Archive for April 20, 2012
When Carnegie Mellon University’s cognitive tutors first went into the classroom, Janet Schofield went with them. She’s a social scientist who wanted to see what happened when this advanced technology got into real classrooms. One of her findings was that, as predicted, the students would work individually with the technology, giving the teacher the opportunity to wander the room and give one-on-one time to individual students. The teacher could provide personalized instruction. That did happen, but not in the way that you might hope. The teacher spent most of the time with the best students. Why not? Those were the students most interesting to talk to.
Sebastian Thrun and Dave Evans of Udacity came to Georgia Tech this week, and talked about the completion of their CS101 course. 100,000 people signed up for the course, but that was just providing an email address — no cost, no commitment. 50,000 visited the site before the first assignment, and 30,000 completed the first assignment — one of those is probably a better measure of who was serious about taking the course. 10,000 completed the course. There are blog posts around from both completers and non-completers. 3,000 got a perfect score, which is great for Udacity and their business model. (Thanks to Dave who vetted these results for me.)
Sebastian was exuberant. He says that he can’t go back to lecture teaching anymore, since on-line courses reach so many student. “You move the needle so much!” I asked how he knew that he moved the needle. He admitted, “I don’t. We don’t know what they knew coming in. But we get told about the effect we have on these students. I get these great emails!” He talked about how empowering it was for students to complete their programming assignments, how much the students said that the course changed their lives. “It’s a thrill ride for the instructors!”
I believe Sebastian when he says that. I bet that a Udacity class is great fun to teach. Key to Udacity and similar online course platforms is a rapid feedback loop. They know what’s going on in the class all-the-time, from all the instrumentation on every problem, and from all the message boards and email traffic. They hear a lot, from really good students.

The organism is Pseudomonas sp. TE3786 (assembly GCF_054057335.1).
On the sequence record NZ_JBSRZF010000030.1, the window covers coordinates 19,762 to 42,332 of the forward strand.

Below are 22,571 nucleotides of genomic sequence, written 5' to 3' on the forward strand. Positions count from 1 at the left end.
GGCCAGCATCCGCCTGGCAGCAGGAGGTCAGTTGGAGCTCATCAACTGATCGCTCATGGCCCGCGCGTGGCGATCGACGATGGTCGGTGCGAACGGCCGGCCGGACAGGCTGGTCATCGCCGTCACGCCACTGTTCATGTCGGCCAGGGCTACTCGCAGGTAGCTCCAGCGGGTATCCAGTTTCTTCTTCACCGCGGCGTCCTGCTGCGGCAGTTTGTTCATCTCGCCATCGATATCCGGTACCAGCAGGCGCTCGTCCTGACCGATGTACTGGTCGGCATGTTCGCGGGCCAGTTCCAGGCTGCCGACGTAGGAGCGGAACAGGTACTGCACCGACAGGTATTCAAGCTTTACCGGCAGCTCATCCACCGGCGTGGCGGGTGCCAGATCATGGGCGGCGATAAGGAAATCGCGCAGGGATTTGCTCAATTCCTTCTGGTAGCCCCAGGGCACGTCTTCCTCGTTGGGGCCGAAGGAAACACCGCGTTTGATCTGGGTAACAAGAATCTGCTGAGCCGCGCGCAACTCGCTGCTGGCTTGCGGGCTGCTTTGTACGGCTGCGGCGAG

Is the Udacity (and maybe Coursera) model effective for more than reaching the best students, beyond the ones who are willing to put in the big effort? It’s an occupational hazard, of being a professor in a state university and of being a computing education researcher who studies how non-CS majors learn CS, that I worry about those who start but struggle. I am a state employee, and ultimately, work for the state taxpayers who want to have their children educated. I measure my success (and failure, too) on how well I serve the whole class. Retention matters to me. I care about motivating students to care about computer science. And I hear from the students who drop out or fail: in terms of course reports, in terms of failing grades on assignments, in terms of tears at office hours. If I only talked and listened to the top students, the job would be easier.
From hearing Dave and Sebastian, I don’t think that they’re arguing that they are replacing the state university, nor that they are reaching everybody. They have a new kind of educational technology that speaks to a particular audience, and they are exploring it. I don’t worry about Sebastian and Dave. I more worry about those who don’t see the students that Udacity isn’t talking to. There are lots of stories on the Internet about how Udacity represents the future of university education. If you want to have more well educated students, if you want to improve graduation rates, you have to speak with the students that might not be so much fun to talk to — the ones who make you invent new approaches to motivate and engage, who question what you teach and why you teach it. Udacity solves a particular problem. It’s not necessarily the answer to the problems facing higher education.